The District Court of Hastings in New Zealand in the decision of WorkSafe New Zealand v Arthur Ernest Britton Britton House Movers Limited  NZDC 2101 ordered:
- company director, Arthur Ernes Britton to serve a sentence of four months’ home detention; and
- the Company to pay a fine of $60,000 and costs of $520.
The Court outlined that the nature of the charges not only reflect the danger that was caused in public but also the danger to employees. WorkSafe New Zealand submitted that Mr Britton’s level of recklessness was extraordinary and required a proportionate level of deterrence for others.
The prosecution involved a number of charges under theElectrical Act 1992 (NZ) and the Health and Safety in Employment Act 1992 (NZ) occurring when Britton House Movers transported a transportable house on the North Island of New Zealand.
Mr Britton was a director of the company and the foreman for the job. On the day of the incident, Mr Britton was driving the vehicle carrying the transportable house when the roof of the house came into contact with live overhead power lines. One of the power lines snapped and fell onto the roof of the house.
One of the company employees then climbed onto the roof and used a wooden stick to move the live power line into a ditch on the side of the road.
A local farmer was moving his sheep in a nearby paddock at the time. He waited for the convoy to clear the road before letting his sheep out. Seven of his sheep and two of his dogs were electrocuted as they walked into the roadside ditch. The farmer himself narrowly avoided electrocution and was the one who later alerted authorities.
Relevant safety failures noted in the judgment were that:
- it would have been clear to anyone that the power lines were live and uninsulated;
- Mr Britton was standing next to the employee who moved the power line at the time and failed to instruct or prevent him from doing so;
- none of the employees were wearing any safety equipment that could have protected them from electrocution; and
- no notification was made to the authorities in relation to what had occurred.
Consequences of the action
The breaches resulted in significant dangers to the public and the employees. Further, it was alleged that there may have been a school bus in the vicinity and therefore the results could have been catastrophic.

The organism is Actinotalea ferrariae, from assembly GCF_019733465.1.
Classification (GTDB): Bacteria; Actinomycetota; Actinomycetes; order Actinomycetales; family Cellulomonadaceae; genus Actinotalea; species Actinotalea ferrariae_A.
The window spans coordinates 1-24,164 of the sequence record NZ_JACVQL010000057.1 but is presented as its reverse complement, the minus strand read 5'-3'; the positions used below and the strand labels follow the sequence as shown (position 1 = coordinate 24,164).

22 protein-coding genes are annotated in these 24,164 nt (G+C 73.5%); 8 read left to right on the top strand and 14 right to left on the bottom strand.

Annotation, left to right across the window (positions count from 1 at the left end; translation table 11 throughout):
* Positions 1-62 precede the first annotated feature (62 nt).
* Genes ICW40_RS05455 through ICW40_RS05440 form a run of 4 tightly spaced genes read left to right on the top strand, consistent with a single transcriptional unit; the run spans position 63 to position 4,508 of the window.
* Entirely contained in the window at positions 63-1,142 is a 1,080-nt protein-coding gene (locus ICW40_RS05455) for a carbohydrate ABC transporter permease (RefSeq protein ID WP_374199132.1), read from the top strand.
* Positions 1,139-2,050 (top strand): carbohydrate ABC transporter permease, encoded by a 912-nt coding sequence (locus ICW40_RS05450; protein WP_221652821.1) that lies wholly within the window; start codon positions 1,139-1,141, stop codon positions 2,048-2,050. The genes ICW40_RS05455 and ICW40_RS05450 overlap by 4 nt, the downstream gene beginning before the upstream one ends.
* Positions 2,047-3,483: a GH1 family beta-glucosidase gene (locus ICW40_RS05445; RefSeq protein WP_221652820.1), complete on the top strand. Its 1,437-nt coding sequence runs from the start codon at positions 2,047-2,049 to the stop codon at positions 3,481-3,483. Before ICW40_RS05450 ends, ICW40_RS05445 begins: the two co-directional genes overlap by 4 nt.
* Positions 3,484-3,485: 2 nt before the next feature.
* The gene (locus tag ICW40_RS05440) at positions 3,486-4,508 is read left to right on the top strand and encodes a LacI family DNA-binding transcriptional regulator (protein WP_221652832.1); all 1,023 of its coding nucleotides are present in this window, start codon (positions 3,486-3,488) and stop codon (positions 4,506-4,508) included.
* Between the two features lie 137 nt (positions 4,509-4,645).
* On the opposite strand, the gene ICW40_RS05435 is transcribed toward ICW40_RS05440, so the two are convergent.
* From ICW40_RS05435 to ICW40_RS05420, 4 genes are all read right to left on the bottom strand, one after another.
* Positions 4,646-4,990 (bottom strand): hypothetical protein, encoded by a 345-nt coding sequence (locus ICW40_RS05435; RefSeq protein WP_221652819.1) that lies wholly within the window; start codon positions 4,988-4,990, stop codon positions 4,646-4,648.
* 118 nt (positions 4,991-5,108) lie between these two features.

In imposing a home detention sentence the Court noted that Mr Britton was a first time offender and that there was a low risk of him reoffending. The alternative to home detention would have been time served in prison.
What does this decision mean for Australia?
In Australia directors and officers are already at risk of personal prosecution for breaches under occupational safety and health and work health and safety legislation. Significant financial penalties can be ordered and jail terms may also be imposed by the Courts.
So could we expect to see similar home detention orders here in Australia?
Three Australian States, New South Wales, South Australia and Western Australia already have versions of home detention for various criminal sanctions.
In Western Australia home detention can only be imposed as a condition of bail. In other words, the Court cannot order home detention instead of serving prison time.
However, it is important to remember that Western Australian courts can already order jail terms of up to two years imprisonment for breaches of the Occupational Safety & Health Act (WA) 1986 and the Occupational Safety & Health Regulations (WA) 1996.
We have already seen some Australian Courts willing to impose suspended sentences on individuals for two safety breaches. In Western Australia there has been an increasing tendency in recent years for WorkSafe to look to prosecute company directors and managers and not just the company itself where serious safety breaches have occurred.
This is a trend not only in Western Australia but one that is nationwide particularly given the introduction of the new due diligence obligations for officers under Work Health & Safety legislation in other States and Territories.